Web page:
Report: Embattled Agency Finds Records Altered After Boy Found Dead In Concrete
TOPEKA, Kan. (CBS News) — The embattled Kansas Department of Children and Families has reportedly determined abuse report records were altered in the case of a three-year-old boy after the child was found dead in concrete last year, according to documents released to KSN.
The agency received eight reports thatgrandson of former Wichita mayor and gubernatorial candidate Carl Brewer, was abused before his body was found encased in concrete at a Wichita home last year, according to the documents. The child’s mother and her boyfriend are charged with murder.
According to the documents, the Kansas agency altered records after Evan’s death to cover up the fact that an abuse report was never forwarded to an assigned social worker. The May 14, 2017 report was an allegation that the mother’s boyfriend “chokes [redacted] out and then does CPR to bring him back,” KSN reports.
After the child was found dead Sept. 2, an internal review found the “record was modified so that it now inaccurately indicates that the reported information… was communicated to the assigned social worker and the social worker’s supervisor contemporaneously [at the same time] with the reporting.”
But the information about the alleged abuse wasn’t added until Sept. 5, three days after the boy was found dead, the station reports.
Recent tragedies involving children who reportedly had been abused were among several factors in the decision to oust the agency’s top official in Wichita, the department’s new leader said.
Gina Meier-Hummel, director of the Department of Children and Families, told agency workers in Wichita that she shared their concern “about recent tragedies involving children in your community, and understand on a very personal level the scrutiny the agency is under.”
She made the comment in a letter to employees on Tuesday to announce the departure of Wichita regional director Bill Gale.
Brewer’s case and the case ofhave gained the national spotlight. Law enforcement agencies continue to search for Lucas, who’s been missing for nearly two weeks. His relatives say they had reported concerns that he was being abused to the department.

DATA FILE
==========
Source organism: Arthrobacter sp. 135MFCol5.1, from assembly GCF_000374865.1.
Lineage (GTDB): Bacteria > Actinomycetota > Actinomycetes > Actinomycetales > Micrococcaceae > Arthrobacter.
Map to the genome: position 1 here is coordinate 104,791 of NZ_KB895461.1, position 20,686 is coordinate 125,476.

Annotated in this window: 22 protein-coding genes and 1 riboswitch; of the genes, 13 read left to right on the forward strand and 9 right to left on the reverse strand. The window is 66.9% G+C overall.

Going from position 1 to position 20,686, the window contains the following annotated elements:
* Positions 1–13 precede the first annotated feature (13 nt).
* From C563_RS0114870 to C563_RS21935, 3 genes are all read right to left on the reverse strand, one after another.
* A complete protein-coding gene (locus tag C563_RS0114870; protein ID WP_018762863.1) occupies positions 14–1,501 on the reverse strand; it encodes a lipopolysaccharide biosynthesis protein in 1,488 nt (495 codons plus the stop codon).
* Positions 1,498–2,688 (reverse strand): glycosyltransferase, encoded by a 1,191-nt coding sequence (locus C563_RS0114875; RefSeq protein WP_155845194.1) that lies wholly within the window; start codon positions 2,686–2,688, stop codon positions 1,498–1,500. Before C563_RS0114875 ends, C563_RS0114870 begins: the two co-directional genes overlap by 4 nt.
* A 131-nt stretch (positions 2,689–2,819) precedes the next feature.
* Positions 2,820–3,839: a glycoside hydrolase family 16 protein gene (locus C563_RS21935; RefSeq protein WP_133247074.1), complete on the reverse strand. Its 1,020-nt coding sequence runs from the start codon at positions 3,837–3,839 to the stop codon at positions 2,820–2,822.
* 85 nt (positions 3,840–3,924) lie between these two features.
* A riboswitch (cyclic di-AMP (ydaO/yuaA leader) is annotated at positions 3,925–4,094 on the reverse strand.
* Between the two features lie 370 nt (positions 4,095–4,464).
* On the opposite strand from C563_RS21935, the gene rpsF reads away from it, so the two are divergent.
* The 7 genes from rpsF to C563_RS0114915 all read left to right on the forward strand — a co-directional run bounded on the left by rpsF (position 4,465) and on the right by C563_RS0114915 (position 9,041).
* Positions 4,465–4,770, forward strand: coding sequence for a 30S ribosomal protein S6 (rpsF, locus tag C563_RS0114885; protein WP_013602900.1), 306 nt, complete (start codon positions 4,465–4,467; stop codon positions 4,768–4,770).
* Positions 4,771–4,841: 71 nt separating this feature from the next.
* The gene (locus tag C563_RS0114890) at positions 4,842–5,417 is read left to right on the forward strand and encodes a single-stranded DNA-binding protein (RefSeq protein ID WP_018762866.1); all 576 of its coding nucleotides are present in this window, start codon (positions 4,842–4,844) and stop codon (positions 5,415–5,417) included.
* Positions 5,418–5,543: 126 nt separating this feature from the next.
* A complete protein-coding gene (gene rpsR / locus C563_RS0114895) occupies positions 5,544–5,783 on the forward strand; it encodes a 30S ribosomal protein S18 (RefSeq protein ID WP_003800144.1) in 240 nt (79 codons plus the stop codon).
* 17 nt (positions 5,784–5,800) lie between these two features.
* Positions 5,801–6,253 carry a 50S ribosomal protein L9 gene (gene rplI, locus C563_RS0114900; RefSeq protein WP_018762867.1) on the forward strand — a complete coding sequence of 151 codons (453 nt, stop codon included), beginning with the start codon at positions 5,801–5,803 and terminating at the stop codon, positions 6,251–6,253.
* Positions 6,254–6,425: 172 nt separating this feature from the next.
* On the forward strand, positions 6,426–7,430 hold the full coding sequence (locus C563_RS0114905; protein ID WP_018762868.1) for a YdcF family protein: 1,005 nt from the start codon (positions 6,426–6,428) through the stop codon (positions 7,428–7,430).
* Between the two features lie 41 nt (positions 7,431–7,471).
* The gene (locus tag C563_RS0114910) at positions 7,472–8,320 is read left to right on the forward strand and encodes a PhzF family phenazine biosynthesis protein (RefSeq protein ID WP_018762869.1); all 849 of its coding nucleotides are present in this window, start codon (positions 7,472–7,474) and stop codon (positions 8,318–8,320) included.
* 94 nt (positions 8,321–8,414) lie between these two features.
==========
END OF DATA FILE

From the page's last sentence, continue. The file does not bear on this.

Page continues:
Meier-Hummel told the Eagle Thursday that Gale’s removal “was the result of having reviewed a number of situations and after having multiple discussions with staff and stakeholders,” but she didn’t mention any specific cases.
Gale’s ouster is part of Meier-Hummel’s efforts to revamp the agency she took over in December after years of controversy and criticism from lawmakers, child advocates and the public.
“If we need to replace people, we’re replacing people,” Gov. Jeff Colyer said Thursday.
However, State Rep. Tom Sawyer, a Democrat from Wichita, said he never heard complaints about Gale’s leadership and suggested he was being made a scapegoat for the agency’s problems.
Meier-Hummel said Thursday several policy changes will be announced soon but she didn’t elaborate. Some changes, such as legislation to require the release of more information when a child dies, have already been announced.
The department also is asking the legislature for a $16.5 million increase over two years for child welfare services. The money would fund 20 additional staff, eliminate the need for children waiting for foster care to sometimes sleep in offices, and pay for resources to help find children who have gone missing from foster care.
A house committee is considering the funding requests.
The Wichita Eagle reports records from the Kansas Department of Children and Families show the agency was told that Evan Brewer’s mother was regularly high on methamphetamine and was not feeding him good meals.
The boy’s father, Carlo Brewer, contacted state officials and local police over the welfare of his son before his death. The child at the time was living with his mother and her boyfriend, who are charged in the case.
Wichita Police said authorities went to the home, conducted surveillance and contacted neighbors in an effort to locate the mother, who was named in a protection from abuse order issued in July. Police concluded she was eluding law enforcement and had likely left the state.
The father’s petition for a protection from abuse order on behalf of the boy details multiple reports of abuse dating back more than a year made to the Kansas Department for Children and Families. It cites four complaints dating as far back as July 2016 and as recently as April 2017. One allegation references an injury to his nose and contends the boy was “filthy and without appropriate clothing.”
One witness statement cited in the order alleges the boy had been beaten “to the point of death” while in the mother’s care. There also were protection orders filed against the mother’s boyfriend.
The boy was never removed from the home.
The agency’s new director, Gina Meier-Hummel, said she shares the family’s outrage. She says changes to improve the system have begun and will continue.
One former official is now accusing the agency of intentionally and systematically under-reporting child deaths, according to the Ottawa Herald.
Former DCF deputy director Diane Keech said she reviewed 20 reports of child deaths in 2013, but that the agency only reported 13 fatalities to the to the National Child Abuse and Neglect Data Base that year. Keech also said that DCF employees were instructed to avoid email communications regarding child abuse cases, and told to use phone or handwritten notes instead.
In response to KSN’s questions about the documents, DCF said that “given the family’s stated desire to move to litigation, we will not be in a position to further comment or clarify. We sincerely appreciate the family meeting with us, and as the Secretary vowed when she was appointed in December 2017, and during the conversation with this family, we will make needed changes.”